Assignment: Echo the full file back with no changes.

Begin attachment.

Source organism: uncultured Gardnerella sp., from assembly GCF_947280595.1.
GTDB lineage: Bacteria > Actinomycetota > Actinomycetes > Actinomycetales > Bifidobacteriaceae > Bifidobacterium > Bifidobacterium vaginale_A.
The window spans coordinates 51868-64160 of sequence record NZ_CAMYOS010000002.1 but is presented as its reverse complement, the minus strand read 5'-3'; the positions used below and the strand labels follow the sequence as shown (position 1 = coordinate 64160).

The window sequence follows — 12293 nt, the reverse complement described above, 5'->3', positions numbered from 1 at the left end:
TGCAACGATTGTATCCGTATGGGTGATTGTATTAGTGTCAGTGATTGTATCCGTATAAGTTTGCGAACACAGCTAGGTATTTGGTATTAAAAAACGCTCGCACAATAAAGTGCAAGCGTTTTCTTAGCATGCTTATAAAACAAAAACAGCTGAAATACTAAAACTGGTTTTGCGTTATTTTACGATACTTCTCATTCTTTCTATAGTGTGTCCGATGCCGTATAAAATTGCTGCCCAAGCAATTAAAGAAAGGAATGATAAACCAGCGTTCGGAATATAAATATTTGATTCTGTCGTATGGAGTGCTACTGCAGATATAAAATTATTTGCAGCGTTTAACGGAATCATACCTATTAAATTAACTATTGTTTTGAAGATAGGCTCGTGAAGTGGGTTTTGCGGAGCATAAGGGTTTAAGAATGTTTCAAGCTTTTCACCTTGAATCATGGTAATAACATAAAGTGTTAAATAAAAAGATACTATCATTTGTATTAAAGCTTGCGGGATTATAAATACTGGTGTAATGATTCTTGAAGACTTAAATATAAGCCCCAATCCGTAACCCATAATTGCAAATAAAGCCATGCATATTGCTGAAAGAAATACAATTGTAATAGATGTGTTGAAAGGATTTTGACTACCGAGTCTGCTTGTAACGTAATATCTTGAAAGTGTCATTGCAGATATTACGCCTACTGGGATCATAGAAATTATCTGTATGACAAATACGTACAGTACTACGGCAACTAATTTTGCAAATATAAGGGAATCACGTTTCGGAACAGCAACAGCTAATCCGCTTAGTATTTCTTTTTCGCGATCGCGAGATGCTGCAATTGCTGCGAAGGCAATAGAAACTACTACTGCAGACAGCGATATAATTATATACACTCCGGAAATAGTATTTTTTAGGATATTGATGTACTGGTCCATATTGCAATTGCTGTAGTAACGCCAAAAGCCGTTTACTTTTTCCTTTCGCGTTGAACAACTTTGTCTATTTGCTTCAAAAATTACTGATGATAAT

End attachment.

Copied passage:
Source organism: uncultured Gardnerella sp., from assembly GCF_947280595.1.
GTDB lineage: Bacteria > Actinomycetota > Actinomycetes > Actinomycetales > Bifidobacteriaceae > Bifidobacterium > Bifidobacterium vaginale_A.
The window spans coordinates 51868-64160 of sequence record NZ_CAMYOS010000002.1 but is presented as its reverse complement, the minus strand read 5'-3'; the positions used below and the strand labels follow the sequence as shown (position 1 = coordinate 64160).

The window sequence follows — 12293 nt, the reverse complement described above, 5'->3', positions numbered from 1 at the left end:
TGCAACGATTGTATCCGTATGGGTGATTGTATTAGTGTCAGTGATTGTATCCGTATAAGTTTGCGAACACAGCTAGGTATTTGGTATTAAAAAACGCTCGCACAATAAAGTGCAAGCGTTTTCTTAGCATGCTTATAAAACAAAAACAGCTGAAATACTAAAACTGGTTTTGCGTTATTTTACGATACTTCTCATTCTTTCTATAGTGTGTCCGATGCCGTATAAAATTGCTGCCCAAGCAATTAAAGAAAGGAATGATAAACCAGCGTTCGGAATATAAATATTTGATTCTGTCGTATGGAGTGCTACTGCAGATATAAAATTATTTGCAGCGTTTAACGGAATCATACCTATTAAATTAACTATTGTTTTGAAGATAGGCTCGTGAAGTGGGTTTTGCGGAGCATAAGGGTTTAAGAATGTTTCAAGCTTTTCACCTTGAATCATGGTAATAACATAAAGTGTTAAATAAAAAGATACTATCATTTGTATTAAAGCTTGCGGGATTATAAATACTGGTGTAATGATTCTTGAAGACTTAAATATAAGCCCCAATCCGTAACCCATAATTGCAAATAAAGCCATGCATATTGCTGAAAGAAATACAATTGTAATAGATGTGTTGAAAGGATTTTGACTACCGAGTCTGCTTGTAACGTAATATCTTGAAAGTGTCATTGCAGATATTACGCCTACTGGGATCATAGAAATTATCTGTATGACAAATACGTACAGTACTACGGCAACTAATTTTGCAAATATAAGGGAATCACGTTTCGGAACAGCAACAGCTAATCCGCTTAGTATTTCTTTTTCGCGATCGCGAGATGCTGCAATTGCTGCGAAGGCAATAGAAACTACTACTGCAGACAGCGATATAATTATATACACTCCGGAAATAGTATTTTTTAGGATATTGATGTACTGGTCCATATTGCAATTGCTGTAGTAACGCCAAAAGCCGTTTACTTTTTCCTTTCGCGTTGAACAACTTTGTCTATTTGCTTCAAAAATTACTGATGATAAT